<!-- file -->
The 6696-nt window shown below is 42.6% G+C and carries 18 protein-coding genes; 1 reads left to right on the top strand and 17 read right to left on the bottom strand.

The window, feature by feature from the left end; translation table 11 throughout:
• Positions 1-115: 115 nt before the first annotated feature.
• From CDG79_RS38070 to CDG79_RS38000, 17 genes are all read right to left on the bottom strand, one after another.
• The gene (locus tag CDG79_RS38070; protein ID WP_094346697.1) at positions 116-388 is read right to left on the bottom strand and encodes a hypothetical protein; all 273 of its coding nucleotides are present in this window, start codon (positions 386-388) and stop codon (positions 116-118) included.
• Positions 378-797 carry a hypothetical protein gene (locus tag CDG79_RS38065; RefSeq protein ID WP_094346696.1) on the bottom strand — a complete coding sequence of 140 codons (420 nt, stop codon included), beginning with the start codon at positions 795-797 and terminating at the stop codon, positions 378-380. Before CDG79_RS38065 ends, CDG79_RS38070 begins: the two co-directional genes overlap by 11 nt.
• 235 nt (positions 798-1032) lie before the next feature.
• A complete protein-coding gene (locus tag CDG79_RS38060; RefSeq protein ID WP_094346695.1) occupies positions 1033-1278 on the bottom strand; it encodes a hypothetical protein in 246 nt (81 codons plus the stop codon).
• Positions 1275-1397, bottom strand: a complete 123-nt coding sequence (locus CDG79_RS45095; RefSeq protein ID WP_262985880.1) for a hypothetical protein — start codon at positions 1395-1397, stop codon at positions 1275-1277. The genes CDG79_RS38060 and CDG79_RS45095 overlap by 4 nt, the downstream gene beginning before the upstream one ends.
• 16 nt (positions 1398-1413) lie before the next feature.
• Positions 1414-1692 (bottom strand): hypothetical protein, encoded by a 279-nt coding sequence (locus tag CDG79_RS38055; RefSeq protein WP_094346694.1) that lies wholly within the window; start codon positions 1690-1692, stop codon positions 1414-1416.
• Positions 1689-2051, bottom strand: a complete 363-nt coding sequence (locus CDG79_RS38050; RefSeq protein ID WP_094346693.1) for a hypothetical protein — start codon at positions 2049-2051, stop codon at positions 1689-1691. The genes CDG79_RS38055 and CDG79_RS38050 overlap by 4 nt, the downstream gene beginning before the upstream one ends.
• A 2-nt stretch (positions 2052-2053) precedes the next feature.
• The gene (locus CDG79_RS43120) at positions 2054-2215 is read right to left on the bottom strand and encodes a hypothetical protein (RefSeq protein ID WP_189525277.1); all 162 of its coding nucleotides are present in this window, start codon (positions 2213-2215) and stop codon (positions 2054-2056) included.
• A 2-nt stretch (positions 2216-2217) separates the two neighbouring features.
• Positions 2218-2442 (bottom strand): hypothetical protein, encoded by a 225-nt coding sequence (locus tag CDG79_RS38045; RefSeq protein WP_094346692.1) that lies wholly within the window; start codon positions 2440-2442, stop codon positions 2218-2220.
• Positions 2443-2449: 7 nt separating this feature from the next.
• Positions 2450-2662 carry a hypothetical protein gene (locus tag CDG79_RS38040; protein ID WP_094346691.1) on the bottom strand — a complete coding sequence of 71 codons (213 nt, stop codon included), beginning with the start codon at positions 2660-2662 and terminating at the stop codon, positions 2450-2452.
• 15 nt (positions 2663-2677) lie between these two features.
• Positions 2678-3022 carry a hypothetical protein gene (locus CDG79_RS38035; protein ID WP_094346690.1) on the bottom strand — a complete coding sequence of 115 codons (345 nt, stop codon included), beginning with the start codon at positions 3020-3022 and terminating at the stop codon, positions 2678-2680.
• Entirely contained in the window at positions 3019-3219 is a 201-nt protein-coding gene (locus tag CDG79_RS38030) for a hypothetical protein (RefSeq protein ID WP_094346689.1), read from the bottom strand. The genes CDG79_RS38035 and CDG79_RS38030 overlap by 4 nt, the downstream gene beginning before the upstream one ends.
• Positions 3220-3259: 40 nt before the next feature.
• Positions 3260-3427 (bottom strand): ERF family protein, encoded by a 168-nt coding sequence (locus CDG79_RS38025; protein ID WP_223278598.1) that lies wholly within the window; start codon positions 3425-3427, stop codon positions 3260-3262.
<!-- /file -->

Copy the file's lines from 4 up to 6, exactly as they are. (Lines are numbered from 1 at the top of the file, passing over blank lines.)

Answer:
• From CDG79_RS38070 to CDG79_RS38000, 17 genes are all read right to left on the bottom strand, one after another.
• The gene (locus tag CDG79_RS38070; protein ID WP_094346697.1) at positions 116-388 is read right to left on the bottom strand and encodes a hypothetical protein; all 273 of its coding nucleotides are present in this window, start codon (positions 386-388) and stop codon (positions 116-118) included.
• Positions 378-797 carry a hypothetical protein gene (locus tag CDG79_RS38065; RefSeq protein ID WP_094346696.1) on the bottom strand — a complete coding sequence of 140 codons (420 nt, stop codon included), beginning with the start codon at positions 795-797 and terminating at the stop codon, positions 378-380. Before CDG79_RS38065 ends, CDG79_RS38070 begins: the two co-directional genes overlap by 11 nt.